December 28, 2012
The TMZ Effect
I have admittedly been drawn into a few episodes of TMZ. The adorable Harvey Levin stands among his twenty something California fake reporters and monitors the daily activities of the beautiful people. You know..our country's royalty...models, actors, and other self-proclaimed celebs who have found their way into our homes through the hot tubs and smack downs that have seemed to become must-watch "reality" television.
Although, several weeks ago, I happened to hear them discussing the newest female members of Congress. It was so bizarre to me that they were discussing these accomplished women of Washington. And then I heard it. They were actually rating the recent females elected into Congress on their "hotness" level. So, let me get this straight...a guy who may or may not have graduated from high school gets a gig on TMZ because he has a pretty face and surfer hair and thinks that it's okay to shred women who are legislating his rights as an American citizen because they are not as pretty as the women he regularly finds while skulking through the bars of Los Angeles at 2 a.m. I am no prude but I, frankly, find this troubling.
If the American Vernacular has become hot or not hot, then where does personal accomplishment, education, and hard work come into play? What message are we sending to our young women and men? We want our girls to have healthy opinions about themselves. But we also want our boys to see women as something other than a notch on the hotness meter of TMZ.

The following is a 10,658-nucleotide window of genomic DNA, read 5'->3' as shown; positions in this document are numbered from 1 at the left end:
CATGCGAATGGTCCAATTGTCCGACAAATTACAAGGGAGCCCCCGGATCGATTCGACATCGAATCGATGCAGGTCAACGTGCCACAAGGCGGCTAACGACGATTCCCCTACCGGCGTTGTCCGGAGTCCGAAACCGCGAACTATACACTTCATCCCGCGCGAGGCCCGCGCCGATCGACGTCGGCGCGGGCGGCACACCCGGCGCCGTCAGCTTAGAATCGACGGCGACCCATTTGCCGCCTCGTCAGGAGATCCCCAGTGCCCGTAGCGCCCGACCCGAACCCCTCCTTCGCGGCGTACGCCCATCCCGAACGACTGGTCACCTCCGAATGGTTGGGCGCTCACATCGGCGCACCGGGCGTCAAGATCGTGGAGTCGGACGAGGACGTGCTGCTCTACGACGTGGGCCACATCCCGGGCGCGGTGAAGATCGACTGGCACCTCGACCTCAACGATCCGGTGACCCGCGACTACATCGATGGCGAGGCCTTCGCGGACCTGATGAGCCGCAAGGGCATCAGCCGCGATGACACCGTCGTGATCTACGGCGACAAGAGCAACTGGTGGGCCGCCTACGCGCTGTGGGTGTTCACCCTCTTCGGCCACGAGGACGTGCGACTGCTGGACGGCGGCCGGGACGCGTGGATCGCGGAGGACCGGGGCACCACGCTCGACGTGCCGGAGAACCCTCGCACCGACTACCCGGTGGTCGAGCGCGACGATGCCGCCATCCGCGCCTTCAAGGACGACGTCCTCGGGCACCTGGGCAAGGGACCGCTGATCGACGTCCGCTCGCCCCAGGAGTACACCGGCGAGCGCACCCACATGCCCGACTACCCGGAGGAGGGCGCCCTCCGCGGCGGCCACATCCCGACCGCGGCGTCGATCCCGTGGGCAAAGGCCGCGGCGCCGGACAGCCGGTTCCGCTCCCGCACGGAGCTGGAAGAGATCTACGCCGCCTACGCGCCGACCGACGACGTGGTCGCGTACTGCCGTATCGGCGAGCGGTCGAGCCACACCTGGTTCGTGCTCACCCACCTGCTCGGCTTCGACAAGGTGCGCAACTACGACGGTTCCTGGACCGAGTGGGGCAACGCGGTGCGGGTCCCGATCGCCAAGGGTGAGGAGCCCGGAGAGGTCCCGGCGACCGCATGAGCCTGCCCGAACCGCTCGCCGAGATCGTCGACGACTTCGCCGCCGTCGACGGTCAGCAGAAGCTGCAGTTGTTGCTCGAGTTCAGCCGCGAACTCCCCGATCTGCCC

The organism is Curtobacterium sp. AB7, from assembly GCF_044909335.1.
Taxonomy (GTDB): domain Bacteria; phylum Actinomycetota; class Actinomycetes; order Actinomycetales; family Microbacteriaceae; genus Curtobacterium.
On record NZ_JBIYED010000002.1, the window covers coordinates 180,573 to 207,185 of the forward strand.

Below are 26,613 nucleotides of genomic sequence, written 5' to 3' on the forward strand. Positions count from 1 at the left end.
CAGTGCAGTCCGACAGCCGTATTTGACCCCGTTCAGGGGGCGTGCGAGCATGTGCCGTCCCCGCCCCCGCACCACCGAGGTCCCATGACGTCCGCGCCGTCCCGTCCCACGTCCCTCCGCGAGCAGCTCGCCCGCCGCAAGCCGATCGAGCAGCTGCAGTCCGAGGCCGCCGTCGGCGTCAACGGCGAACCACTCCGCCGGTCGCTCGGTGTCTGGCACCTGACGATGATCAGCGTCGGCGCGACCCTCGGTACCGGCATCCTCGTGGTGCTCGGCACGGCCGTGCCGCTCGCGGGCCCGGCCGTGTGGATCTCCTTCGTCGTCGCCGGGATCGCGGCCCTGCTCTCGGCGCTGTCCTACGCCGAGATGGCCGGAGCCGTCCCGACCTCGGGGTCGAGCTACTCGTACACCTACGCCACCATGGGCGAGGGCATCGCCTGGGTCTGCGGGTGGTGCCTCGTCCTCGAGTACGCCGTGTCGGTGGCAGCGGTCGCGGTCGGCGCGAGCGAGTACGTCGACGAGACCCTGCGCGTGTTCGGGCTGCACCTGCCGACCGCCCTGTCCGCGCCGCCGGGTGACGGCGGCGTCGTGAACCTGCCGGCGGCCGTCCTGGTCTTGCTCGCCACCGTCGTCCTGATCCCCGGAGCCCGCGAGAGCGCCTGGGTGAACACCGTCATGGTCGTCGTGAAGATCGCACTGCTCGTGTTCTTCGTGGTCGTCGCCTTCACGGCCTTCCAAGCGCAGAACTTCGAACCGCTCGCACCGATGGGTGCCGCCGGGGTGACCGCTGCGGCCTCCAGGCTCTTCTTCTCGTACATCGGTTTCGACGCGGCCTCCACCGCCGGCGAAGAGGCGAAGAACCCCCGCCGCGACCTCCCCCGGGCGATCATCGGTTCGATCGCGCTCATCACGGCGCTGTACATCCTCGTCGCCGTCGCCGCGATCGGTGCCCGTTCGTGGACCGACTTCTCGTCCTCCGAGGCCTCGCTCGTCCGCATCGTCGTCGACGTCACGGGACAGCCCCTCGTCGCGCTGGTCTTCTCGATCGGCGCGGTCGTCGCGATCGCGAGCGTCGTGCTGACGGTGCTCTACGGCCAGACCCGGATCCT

I struggle with the concept of simply turning the television off and banning this dialogue altogether. Frankly, I think we need to know what's out there so we can continue to have the discussions with our girls and boys about what is going on in our society. Because, whether we want to admit it or not, they are seeing these visuals daily through Facebook, Twitter, You Tube, and other sources of social media that come creeping in when you least expect it.
I remember the good old days. No cell phones, no computers, four stations on TV. If you wanted to place a call it was in the kitchen because the phone was literally attached to the wall. Except for my friend, Kristin, who had her own phone line. I thought she was so lucky! But I digress... Sticking our heads in the sand will be of no benefit. I guess we continue to pay attention and take those little opportunities to ask our kids what they think about the influx of images they see every day. Because they are seeing them whether we want to believe it or not.